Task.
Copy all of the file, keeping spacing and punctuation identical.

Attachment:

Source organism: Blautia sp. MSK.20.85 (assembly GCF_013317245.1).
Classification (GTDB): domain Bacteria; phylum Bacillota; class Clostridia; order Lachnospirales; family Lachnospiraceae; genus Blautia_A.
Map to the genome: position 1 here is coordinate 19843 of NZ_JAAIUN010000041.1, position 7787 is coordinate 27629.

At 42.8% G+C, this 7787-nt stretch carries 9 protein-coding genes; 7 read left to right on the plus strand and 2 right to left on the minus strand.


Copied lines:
Source organism: Blautia sp. MSK.20.85 (assembly GCF_013317245.1).
Classification (GTDB): domain Bacteria; phylum Bacillota; class Clostridia; order Lachnospirales; family Lachnospiraceae; genus Blautia_A.
Map to the genome: position 1 here is coordinate 19843 of NZ_JAAIUN010000041.1, position 7787 is coordinate 27629.

At 42.8% G+C, this 7787-nt stretch carries 9 protein-coding genes; 7 read left to right on the plus strand and 2 right to left on the minus strand.